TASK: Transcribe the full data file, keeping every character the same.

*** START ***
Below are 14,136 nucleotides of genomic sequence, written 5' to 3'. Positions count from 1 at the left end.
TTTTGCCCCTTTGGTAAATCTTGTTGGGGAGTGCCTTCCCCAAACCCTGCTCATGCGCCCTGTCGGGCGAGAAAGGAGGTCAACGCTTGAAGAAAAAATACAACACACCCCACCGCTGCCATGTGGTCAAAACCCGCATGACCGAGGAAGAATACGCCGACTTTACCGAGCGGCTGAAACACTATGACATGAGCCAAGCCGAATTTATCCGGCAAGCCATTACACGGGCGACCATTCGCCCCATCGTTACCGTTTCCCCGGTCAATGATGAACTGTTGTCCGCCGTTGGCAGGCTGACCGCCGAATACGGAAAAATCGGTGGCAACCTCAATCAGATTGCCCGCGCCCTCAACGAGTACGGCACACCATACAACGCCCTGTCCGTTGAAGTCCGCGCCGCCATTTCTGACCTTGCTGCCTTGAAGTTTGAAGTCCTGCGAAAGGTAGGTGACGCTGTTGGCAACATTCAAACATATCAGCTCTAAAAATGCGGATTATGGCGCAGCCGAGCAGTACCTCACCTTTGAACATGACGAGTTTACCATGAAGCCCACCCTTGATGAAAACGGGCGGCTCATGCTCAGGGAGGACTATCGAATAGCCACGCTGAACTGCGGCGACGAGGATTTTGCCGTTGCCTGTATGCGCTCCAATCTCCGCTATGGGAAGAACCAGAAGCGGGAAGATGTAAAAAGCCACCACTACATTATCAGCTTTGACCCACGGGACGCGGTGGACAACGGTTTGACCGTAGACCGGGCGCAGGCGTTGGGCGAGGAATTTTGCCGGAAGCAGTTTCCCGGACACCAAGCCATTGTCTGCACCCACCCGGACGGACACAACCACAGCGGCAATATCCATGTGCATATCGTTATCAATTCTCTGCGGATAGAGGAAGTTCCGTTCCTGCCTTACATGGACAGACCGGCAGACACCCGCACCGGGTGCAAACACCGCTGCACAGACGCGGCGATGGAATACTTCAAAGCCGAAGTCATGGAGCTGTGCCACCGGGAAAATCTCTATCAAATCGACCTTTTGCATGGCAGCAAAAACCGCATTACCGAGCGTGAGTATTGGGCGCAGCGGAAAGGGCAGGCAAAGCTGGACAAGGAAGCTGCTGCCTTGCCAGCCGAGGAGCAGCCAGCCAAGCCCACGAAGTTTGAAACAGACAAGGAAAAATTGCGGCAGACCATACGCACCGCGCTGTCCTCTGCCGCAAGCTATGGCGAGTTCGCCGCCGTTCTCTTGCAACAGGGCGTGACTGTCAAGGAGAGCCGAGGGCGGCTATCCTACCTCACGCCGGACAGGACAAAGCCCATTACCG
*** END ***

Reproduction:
Below are 14,136 nucleotides of genomic sequence, written 5' to 3'. Positions count from 1 at the left end.
TTTTGCCCCTTTGGTAAATCTTGTTGGGGAGTGCCTTCCCCAAACCCTGCTCATGCGCCCTGTCGGGCGAGAAAGGAGGTCAACGCTTGAAGAAAAAATACAACACACCCCACCGCTGCCATGTGGTCAAAACCCGCATGACCGAGGAAGAATACGCCGACTTTACCGAGCGGCTGAAACACTATGACATGAGCCAAGCCGAATTTATCCGGCAAGCCATTACACGGGCGACCATTCGCCCCATCGTTACCGTTTCCCCGGTCAATGATGAACTGTTGTCCGCCGTTGGCAGGCTGACCGCCGAATACGGAAAAATCGGTGGCAACCTCAATCAGATTGCCCGCGCCCTCAACGAGTACGGCACACCATACAACGCCCTGTCCGTTGAAGTCCGCGCCGCCATTTCTGACCTTGCTGCCTTGAAGTTTGAAGTCCTGCGAAAGGTAGGTGACGCTGTTGGCAACATTCAAACATATCAGCTCTAAAAATGCGGATTATGGCGCAGCCGAGCAGTACCTCACCTTTGAACATGACGAGTTTACCATGAAGCCCACCCTTGATGAAAACGGGCGGCTCATGCTCAGGGAGGACTATCGAATAGCCACGCTGAACTGCGGCGACGAGGATTTTGCCGTTGCCTGTATGCGCTCCAATCTCCGCTATGGGAAGAACCAGAAGCGGGAAGATGTAAAAAGCCACCACTACATTATCAGCTTTGACCCACGGGACGCGGTGGACAACGGTTTGACCGTAGACCGGGCGCAGGCGTTGGGCGAGGAATTTTGCCGGAAGCAGTTTCCCGGACACCAAGCCATTGTCTGCACCCACCCGGACGGACACAACCACAGCGGCAATATCCATGTGCATATCGTTATCAATTCTCTGCGGATAGAGGAAGTTCCGTTCCTGCCTTACATGGACAGACCGGCAGACACCCGCACCGGGTGCAAACACCGCTGCACAGACGCGGCGATGGAATACTTCAAAGCCGAAGTCATGGAGCTGTGCCACCGGGAAAATCTCTATCAAATCGACCTTTTGCATGGCAGCAAAAACCGCATTACCGAGCGTGAGTATTGGGCGCAGCGGAAAGGGCAGGCAAAGCTGGACAAGGAAGCTGCTGCCTTGCCAGCCGAGGAGCAGCCAGCCAAGCCCACGAAGTTTGAAACAGACAAGGAAAAATTGCGGCAGACCATACGCACCGCGCTGTCCTCTGCCGCAAGCTATGGCGAGTTCGCCGCCGTTCTCTTGCAACAGGGCGTGACTGTCAAGGAGAGCCGAGGGCGGCTATCCTACCTCACGCCGGACAGGACAAAGCCCATTACCG